• Repotting – Calandiva plants should be transplanted every year or two. When you are repotting your calandiva house plants, pay attention to the following:  The size of the soil pot should be at least 18 inches in diameter. A calandiva plant will also do well in a large container meant for outdoor use, such as a plastic tub. Remember that if you have a smaller calandiva plant, you can always use a larger pot with good drainage so your roots won’t rot. When transplanting a calandiva houseplant, replace the soil but don’t take the plant out of its old soil and place it into a new one as this will shock it and may cause it to drop its leaves. Make sure your calandiva houseplant has good drainage, even in a container with lots of holes in the bottom. Cover all the holes with pot shards or gravel. Your plant will probably rot if left in standing water sitting on top of clay pots.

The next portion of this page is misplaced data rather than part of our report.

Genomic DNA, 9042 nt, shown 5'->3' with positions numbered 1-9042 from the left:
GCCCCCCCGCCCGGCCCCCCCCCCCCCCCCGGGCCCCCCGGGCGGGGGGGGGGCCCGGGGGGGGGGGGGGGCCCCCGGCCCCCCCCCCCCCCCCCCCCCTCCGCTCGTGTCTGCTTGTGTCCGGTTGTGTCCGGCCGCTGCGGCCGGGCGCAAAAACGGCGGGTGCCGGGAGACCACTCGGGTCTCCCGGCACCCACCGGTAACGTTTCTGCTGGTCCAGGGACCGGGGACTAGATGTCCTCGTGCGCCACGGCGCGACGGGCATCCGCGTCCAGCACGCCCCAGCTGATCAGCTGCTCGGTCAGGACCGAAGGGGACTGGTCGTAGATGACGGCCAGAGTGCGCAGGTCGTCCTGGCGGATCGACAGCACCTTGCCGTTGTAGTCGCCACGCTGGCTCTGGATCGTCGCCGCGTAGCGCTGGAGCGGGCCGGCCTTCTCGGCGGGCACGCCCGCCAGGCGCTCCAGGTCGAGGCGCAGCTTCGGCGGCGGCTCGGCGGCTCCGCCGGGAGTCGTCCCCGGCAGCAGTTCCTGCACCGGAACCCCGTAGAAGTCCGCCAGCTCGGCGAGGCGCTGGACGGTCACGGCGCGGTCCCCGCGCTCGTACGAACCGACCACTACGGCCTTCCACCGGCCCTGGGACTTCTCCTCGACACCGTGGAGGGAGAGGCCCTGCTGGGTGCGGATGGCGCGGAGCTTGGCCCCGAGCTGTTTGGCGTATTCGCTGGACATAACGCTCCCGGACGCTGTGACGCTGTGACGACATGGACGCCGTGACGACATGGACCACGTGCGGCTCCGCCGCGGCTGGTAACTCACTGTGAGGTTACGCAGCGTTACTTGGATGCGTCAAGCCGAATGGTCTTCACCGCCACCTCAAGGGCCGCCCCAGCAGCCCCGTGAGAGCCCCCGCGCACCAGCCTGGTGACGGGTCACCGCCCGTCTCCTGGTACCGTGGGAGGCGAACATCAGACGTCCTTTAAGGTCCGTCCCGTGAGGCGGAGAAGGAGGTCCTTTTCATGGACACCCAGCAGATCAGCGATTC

How to encourage flowering explains a method to encourage/trick your plant into flowering. Essential, Calandiva plants need a rest period to flower. When they are in their active growing phase, avoid adding fertilizer. Flowering will occur when the plant is on the brink of starvation. If you don’t want to wait for this to happen naturally, in the fall, you may want to place your calandiva plant in a dark place for at least 14hrs per day (no artificial light either). You should do this for around 6 weeks and, water sparingly during this time. When you see the buds beginning to form, that’s when you can bring it back to the light, bright (indirect) sunlight. Your flowers should start blooming soon after that!

How big does a Calandiva get?

Calandiva should grow to around 12″ to 18″ tall and will spread from 4″ to 20″ wide. (the width will depend on whether you have planted your Calandiva in the ground or in a container)

Is Calandiva poisonous to pets?

In a question posed at the accepted answer is that calandiva is a popular houseplant that could cause gastric upset if consumed by your pet, so it’s worth noting this, even if it’s not one of the most dangerous for cats and dogs.